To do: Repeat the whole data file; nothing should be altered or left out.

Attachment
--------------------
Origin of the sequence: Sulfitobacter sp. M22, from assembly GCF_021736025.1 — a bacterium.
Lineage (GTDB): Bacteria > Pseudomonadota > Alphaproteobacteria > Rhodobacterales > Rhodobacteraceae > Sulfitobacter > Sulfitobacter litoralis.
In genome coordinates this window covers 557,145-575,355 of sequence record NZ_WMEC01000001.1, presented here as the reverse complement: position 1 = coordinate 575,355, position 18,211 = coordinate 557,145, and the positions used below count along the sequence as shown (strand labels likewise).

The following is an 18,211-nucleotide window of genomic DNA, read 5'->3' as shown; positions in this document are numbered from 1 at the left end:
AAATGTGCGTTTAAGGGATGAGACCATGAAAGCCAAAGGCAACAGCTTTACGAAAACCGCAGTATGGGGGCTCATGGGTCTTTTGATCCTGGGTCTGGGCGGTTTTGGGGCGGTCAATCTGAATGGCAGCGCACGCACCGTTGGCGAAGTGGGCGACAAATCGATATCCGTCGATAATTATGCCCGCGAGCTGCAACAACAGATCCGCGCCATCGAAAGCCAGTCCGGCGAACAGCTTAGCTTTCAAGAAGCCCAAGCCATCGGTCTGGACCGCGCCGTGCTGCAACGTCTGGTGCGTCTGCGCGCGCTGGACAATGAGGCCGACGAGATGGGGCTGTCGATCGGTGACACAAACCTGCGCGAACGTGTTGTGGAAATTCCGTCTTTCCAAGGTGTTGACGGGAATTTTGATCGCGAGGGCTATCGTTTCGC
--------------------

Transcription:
Origin of the sequence: Sulfitobacter sp. M22, from assembly GCF_021736025.1 — a bacterium.
Lineage (GTDB): Bacteria > Pseudomonadota > Alphaproteobacteria > Rhodobacterales > Rhodobacteraceae > Sulfitobacter > Sulfitobacter litoralis.
In genome coordinates this window covers 557,145-575,355 of sequence record NZ_WMEC01000001.1, presented here as the reverse complement: position 1 = coordinate 575,355, position 18,211 = coordinate 557,145, and the positions used below count along the sequence as shown (strand labels likewise).

The following is an 18,211-nucleotide window of genomic DNA, read 5'->3' as shown; positions in this document are numbered from 1 at the left end:
AAATGTGCGTTTAAGGGATGAGACCATGAAAGCCAAAGGCAACAGCTTTACGAAAACCGCAGTATGGGGGCTCATGGGTCTTTTGATCCTGGGTCTGGGCGGTTTTGGGGCGGTCAATCTGAATGGCAGCGCACGCACCGTTGGCGAAGTGGGCGACAAATCGATATCCGTCGATAATTATGCCCGCGAGCTGCAACAACAGATCCGCGCCATCGAAAGCCAGTCCGGCGAACAGCTTAGCTTTCAAGAAGCCCAAGCCATCGGTCTGGACCGCGCCGTGCTGCAACGTCTGGTGCGTCTGCGCGCGCTGGACAATGAGGCCGACGAGATGGGGCTGTCGATCGGTGACACAAACCTGCGCGAACGTGTTGTGGAAATTCCGTCTTTCCAAGGTGTTGACGGGAATTTTGATCGCGAGGGCTATCGTTTCGC